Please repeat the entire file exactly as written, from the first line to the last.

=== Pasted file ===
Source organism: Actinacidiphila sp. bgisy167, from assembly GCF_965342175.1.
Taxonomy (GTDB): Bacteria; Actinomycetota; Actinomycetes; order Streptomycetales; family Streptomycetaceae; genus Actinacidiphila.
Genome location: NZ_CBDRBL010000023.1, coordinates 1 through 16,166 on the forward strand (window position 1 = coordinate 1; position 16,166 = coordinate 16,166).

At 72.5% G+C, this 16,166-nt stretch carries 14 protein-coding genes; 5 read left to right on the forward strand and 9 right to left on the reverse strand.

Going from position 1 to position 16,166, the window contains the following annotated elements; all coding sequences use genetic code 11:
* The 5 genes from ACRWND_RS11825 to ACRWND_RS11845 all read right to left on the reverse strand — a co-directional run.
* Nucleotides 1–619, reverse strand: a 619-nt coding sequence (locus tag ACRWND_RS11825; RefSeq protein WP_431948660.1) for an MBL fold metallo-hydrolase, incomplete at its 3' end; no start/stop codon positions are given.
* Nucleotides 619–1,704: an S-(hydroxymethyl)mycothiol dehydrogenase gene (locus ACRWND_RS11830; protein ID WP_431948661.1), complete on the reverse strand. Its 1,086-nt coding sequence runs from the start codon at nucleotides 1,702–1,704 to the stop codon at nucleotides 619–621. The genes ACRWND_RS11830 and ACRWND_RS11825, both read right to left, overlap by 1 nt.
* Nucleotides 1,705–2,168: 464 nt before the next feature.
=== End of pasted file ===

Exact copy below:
Source organism: Actinacidiphila sp. bgisy167, from assembly GCF_965342175.1.
Taxonomy (GTDB): Bacteria; Actinomycetota; Actinomycetes; order Streptomycetales; family Streptomycetaceae; genus Actinacidiphila.
Genome location: NZ_CBDRBL010000023.1, coordinates 1 through 16,166 on the forward strand (window position 1 = coordinate 1; position 16,166 = coordinate 16,166).

At 72.5% G+C, this 16,166-nt stretch carries 14 protein-coding genes; 5 read left to right on the forward strand and 9 right to left on the reverse strand.

Going from position 1 to position 16,166, the window contains the following annotated elements; all coding sequences use genetic code 11:
* The 5 genes from ACRWND_RS11825 to ACRWND_RS11845 all read right to left on the reverse strand — a co-directional run.
* Nucleotides 1–619, reverse strand: a 619-nt coding sequence (locus tag ACRWND_RS11825; RefSeq protein WP_431948660.1) for an MBL fold metallo-hydrolase, incomplete at its 3' end; no start/stop codon positions are given.
* Nucleotides 619–1,704: an S-(hydroxymethyl)mycothiol dehydrogenase gene (locus ACRWND_RS11830; protein ID WP_431948661.1), complete on the reverse strand. Its 1,086-nt coding sequence runs from the start codon at nucleotides 1,702–1,704 to the stop codon at nucleotides 619–621. The genes ACRWND_RS11830 and ACRWND_RS11825, both read right to left, overlap by 1 nt.
* Nucleotides 1,705–2,168: 464 nt before the next feature.